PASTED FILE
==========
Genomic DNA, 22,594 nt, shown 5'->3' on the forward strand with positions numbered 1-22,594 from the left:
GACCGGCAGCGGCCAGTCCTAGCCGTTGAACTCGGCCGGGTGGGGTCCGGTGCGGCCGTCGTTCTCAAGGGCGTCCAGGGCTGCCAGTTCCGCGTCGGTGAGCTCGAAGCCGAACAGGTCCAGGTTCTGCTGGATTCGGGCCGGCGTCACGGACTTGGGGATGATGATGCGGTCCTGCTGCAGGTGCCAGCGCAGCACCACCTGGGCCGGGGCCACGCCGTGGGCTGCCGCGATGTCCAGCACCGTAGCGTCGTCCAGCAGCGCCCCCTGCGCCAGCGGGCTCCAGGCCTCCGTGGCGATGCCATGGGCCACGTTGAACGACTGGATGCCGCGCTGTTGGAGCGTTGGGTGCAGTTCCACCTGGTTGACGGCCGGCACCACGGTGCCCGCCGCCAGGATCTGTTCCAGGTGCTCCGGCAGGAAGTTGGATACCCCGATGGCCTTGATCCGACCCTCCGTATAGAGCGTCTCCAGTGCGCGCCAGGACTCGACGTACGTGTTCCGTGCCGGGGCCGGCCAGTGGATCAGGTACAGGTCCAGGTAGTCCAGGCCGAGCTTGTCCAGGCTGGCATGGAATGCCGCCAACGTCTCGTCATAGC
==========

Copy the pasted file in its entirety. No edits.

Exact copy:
Genomic DNA, 22,594 nt, shown 5'->3' on the forward strand with positions numbered 1-22,594 from the left:
GACCGGCAGCGGCCAGTCCTAGCCGTTGAACTCGGCCGGGTGGGGTCCGGTGCGGCCGTCGTTCTCAAGGGCGTCCAGGGCTGCCAGTTCCGCGTCGGTGAGCTCGAAGCCGAACAGGTCCAGGTTCTGCTGGATTCGGGCCGGCGTCACGGACTTGGGGATGATGATGCGGTCCTGCTGCAGGTGCCAGCGCAGCACCACCTGGGCCGGGGCCACGCCGTGGGCTGCCGCGATGTCCAGCACCGTAGCGTCGTCCAGCAGCGCCCCCTGCGCCAGCGGGCTCCAGGCCTCCGTGGCGATGCCATGGGCCACGTTGAACGACTGGATGCCGCGCTGTTGGAGCGTTGGGTGCAGTTCCACCTGGTTGACGGCCGGCACCACGGTGCCCGCCGCCAGGATCTGTTCCAGGTGCTCCGGCAGGAAGTTGGATACCCCGATGGCCTTGATCCGACCCTCCGTATAGAGCGTCTCCAGTGCGCGCCAGGACTCGACGTACGTGTTCCGTGCCGGGGCCGGCCAGTGGATCAGGTACAGGTCCAGGTAGTCCAGGCCGAGCTTGTCCAGGCTGGCATGGAATGCCGCCAACGTCTCGTCATAGC